He stressed that “the reports by NGOs, the images and the presented documentaries about logging in Romania are unsettling, shocking and outrageous. He also made it clear that “all old growth forests” in Europe “require a non-intervention approach”.

With Natura 2000 sites there is a need for “better implementation…But the enforcement remains a challenge.” For the EU infringement procedure “We need some data gathering and we need to have some evidence that convinces us internally in the Commission.”

Sadly, Thomas Waitz added that the Romanian MEPs were invited to the conference, but none showed up: “as you can see… there is no Romanian MEP in the room. So it seems to be either a hurtful topic for them or they don´t care…”

Romanian EU-presidency: spotlight in the case

Gabriel Schwaderer concluded: “The Romanian virgin forests are vanishing while we speak. It´s a key European matter, thus EU involvement is crucial. The Romanian EU-presidency in 2019 will also give a spotlight on this case. We call on EU institutions to help and push to save this treasure. We see clear evidence of systematic violation of nature directives and call on EU institutions to act. He informed the audience that IUCN is also looking more deeply into the situation in Romania.

 

Raising the Alarm for Romanian Forests from AGENT GREEN on Vimeo.

MEP Benedek Jávor opening the conference…
Humberto Delgado Rosa, MEP Thomas Waitz, Gabriel Schwaderer and Gabriel Paun at the Conference about Virgin Forests in Romania
Humberto Delgado Rosan and MEP Thomas Waitz
Interested audience at the EP Conference about Virgin Forests in Romania

 

Spotlight on Vanishing Virgin Forests of Romania – Brussels, Nov. 8, 2018

The largest tracts of virgin forests within the EU are found in Romania. But due to industrial logging, corruption and corporate greed, this most valuable European natural heritage is rapidly vanishing. Forest destruction even occurs within national parks and Natura 2000 sites.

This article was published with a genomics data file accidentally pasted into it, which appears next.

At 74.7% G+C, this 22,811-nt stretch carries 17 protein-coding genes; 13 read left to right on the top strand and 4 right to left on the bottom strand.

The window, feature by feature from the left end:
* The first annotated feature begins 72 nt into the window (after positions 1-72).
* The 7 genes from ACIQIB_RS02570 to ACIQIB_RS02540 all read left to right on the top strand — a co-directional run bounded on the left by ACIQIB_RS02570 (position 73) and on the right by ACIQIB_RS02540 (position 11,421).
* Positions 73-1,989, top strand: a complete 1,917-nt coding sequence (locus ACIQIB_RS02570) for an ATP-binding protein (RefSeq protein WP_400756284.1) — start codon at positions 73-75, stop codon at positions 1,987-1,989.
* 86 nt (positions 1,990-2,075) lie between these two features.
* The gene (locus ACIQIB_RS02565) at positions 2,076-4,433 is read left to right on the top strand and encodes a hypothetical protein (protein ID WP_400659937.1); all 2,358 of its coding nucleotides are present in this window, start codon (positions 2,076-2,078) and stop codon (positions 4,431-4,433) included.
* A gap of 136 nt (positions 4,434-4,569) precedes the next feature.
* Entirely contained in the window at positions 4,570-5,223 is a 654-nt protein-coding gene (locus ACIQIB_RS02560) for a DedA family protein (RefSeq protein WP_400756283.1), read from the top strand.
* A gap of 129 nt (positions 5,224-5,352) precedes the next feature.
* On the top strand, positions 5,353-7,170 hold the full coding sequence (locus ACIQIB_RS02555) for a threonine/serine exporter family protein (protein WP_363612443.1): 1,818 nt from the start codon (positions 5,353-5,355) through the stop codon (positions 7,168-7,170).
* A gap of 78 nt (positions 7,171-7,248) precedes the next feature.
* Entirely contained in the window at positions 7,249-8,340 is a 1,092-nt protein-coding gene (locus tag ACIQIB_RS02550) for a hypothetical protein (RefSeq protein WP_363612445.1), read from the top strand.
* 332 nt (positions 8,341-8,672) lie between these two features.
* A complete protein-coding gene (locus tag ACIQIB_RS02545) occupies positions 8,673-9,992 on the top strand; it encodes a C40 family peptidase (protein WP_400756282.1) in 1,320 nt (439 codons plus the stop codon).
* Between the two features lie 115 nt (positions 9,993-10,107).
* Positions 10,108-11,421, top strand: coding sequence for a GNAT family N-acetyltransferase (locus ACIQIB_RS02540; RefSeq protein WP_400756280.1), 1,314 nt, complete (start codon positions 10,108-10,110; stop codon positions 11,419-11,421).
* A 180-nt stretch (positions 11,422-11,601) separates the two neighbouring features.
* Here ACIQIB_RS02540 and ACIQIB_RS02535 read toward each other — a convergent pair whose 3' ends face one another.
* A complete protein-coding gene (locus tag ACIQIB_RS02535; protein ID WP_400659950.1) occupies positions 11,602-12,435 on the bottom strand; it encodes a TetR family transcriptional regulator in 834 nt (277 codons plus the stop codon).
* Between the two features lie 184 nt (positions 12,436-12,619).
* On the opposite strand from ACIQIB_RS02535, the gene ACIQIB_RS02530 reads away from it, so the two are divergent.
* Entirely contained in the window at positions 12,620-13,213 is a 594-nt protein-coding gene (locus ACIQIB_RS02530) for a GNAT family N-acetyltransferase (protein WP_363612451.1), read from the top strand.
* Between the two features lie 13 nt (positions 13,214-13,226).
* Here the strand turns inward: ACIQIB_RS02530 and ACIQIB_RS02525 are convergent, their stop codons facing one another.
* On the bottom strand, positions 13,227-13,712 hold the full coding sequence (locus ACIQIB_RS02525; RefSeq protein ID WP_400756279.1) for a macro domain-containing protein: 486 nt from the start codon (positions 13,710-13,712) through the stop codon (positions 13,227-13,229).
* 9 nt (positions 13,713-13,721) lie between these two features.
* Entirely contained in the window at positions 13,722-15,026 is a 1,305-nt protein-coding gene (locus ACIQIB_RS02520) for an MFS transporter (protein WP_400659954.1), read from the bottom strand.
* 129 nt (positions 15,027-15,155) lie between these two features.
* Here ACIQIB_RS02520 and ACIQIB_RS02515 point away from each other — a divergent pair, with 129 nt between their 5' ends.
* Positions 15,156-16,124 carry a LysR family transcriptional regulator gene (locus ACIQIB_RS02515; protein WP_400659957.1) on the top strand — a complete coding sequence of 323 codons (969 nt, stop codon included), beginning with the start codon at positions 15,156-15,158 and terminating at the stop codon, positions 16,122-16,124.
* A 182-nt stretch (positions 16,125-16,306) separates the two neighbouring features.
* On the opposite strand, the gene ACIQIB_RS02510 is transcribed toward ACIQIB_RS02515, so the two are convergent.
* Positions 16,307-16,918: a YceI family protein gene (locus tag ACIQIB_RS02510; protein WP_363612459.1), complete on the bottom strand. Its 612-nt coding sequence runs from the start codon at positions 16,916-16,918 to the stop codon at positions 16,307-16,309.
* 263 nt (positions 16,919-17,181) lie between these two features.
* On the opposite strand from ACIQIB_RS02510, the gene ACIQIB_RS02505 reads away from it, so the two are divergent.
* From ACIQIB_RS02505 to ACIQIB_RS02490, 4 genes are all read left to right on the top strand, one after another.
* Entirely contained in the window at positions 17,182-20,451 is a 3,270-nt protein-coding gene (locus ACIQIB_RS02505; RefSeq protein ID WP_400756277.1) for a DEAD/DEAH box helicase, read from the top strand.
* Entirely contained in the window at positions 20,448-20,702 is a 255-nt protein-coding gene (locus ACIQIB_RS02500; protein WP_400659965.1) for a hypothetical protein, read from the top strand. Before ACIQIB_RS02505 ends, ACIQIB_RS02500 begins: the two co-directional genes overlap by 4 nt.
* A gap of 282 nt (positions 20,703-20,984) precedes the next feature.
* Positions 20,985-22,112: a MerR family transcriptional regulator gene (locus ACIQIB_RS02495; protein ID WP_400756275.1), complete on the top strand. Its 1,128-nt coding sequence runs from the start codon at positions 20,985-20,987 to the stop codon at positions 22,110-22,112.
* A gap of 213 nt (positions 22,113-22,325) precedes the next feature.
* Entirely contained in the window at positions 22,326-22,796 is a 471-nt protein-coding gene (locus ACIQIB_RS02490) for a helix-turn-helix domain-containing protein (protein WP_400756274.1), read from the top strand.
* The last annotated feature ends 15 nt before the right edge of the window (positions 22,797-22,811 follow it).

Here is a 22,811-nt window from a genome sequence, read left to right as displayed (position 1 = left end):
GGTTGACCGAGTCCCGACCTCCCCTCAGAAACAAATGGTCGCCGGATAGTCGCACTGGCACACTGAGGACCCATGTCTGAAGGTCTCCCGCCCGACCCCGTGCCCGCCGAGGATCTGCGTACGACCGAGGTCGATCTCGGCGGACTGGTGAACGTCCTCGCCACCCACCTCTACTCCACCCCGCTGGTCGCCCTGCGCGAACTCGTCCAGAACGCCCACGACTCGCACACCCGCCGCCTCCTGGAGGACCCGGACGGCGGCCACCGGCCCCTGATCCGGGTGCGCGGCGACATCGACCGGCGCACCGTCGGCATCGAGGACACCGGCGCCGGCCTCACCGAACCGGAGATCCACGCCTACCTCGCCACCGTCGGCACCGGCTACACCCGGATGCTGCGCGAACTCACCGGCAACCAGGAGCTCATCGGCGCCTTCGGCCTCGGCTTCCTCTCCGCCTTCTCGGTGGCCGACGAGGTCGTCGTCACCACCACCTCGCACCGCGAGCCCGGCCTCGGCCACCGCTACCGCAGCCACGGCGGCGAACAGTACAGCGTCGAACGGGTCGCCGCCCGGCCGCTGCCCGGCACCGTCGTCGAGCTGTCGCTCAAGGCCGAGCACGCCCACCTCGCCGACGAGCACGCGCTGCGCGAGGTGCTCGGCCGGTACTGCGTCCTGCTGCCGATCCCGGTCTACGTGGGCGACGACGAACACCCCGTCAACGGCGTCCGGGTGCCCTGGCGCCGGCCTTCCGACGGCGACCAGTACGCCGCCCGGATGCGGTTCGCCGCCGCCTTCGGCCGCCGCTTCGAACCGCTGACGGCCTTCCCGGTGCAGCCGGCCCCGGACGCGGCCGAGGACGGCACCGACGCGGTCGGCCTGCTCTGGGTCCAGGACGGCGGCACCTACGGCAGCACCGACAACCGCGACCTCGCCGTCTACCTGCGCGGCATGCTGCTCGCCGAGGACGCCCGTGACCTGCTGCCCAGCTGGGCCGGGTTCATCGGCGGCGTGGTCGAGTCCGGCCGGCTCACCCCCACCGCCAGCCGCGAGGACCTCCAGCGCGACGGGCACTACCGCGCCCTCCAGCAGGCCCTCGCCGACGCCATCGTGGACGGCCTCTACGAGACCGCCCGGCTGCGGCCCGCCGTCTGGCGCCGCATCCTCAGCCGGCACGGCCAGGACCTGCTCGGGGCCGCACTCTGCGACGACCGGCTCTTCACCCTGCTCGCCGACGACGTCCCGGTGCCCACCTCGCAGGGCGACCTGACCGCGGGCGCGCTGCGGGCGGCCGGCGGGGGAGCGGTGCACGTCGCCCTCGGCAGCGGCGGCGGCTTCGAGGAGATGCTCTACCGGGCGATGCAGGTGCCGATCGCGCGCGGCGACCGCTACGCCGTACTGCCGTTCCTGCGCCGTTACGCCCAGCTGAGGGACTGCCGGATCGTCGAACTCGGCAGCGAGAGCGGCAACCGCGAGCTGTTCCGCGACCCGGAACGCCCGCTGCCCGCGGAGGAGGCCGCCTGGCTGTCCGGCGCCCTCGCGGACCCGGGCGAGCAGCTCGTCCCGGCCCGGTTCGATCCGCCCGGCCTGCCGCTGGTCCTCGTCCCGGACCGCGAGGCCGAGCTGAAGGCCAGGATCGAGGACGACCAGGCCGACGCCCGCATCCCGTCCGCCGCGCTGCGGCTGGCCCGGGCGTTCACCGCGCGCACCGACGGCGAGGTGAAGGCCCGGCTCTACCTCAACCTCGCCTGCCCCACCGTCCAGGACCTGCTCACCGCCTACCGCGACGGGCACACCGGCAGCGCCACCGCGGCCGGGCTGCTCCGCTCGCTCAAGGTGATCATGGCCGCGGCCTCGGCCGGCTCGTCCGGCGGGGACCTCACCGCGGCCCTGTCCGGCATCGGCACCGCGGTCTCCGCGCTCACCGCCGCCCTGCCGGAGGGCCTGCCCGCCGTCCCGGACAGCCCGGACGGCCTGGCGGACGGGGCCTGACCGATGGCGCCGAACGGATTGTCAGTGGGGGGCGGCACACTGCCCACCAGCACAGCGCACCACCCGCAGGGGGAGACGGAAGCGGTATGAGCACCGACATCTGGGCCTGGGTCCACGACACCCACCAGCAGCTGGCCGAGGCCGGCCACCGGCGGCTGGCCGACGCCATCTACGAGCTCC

However, very few people are aware of this major nature crisis. Therefore, EuroNatur Foundation and Romanian environmental organisation Agent Green will come to Brussels to raise the alarm and deliver first hand evidence of the logging of virgin forests to both the European institutions and the public.

On November 8, 2018, EuroNatur and AgentGreen will create a “spotlight on vanishing virgin forests of Romania” in Brussels with the following events: 

Banner action in front of the European Commission building: Schuman square / roundabout, 8:00 – 9:00am.

Film screening “Out of Control” (video series about scandalous logging in Romania’s national parks) – and discussion. Kamilou in Mundo B (Rue d’Edimbourg, 26,
1050 Bruxelles), 19:00 – 21:00pm. Entry: free.

Please join us in Brussels in support of Europe’s last virgin forests and share!

And there will also be an expert conference “Europe‘s last virgin forests”, hosted by MEPs Thomas Waitz and Benedek Javor, in European Parliament, Room number ASP5E1. 15:00 – 17:00pm.  (Please note: participants need to register in advance: thomas.waitz-office@ep.europa.eu); deadline: November 2, 2018). Here you can download the invitation poster.

Urgent call on European Parliament: Burning trees is not climate friendly!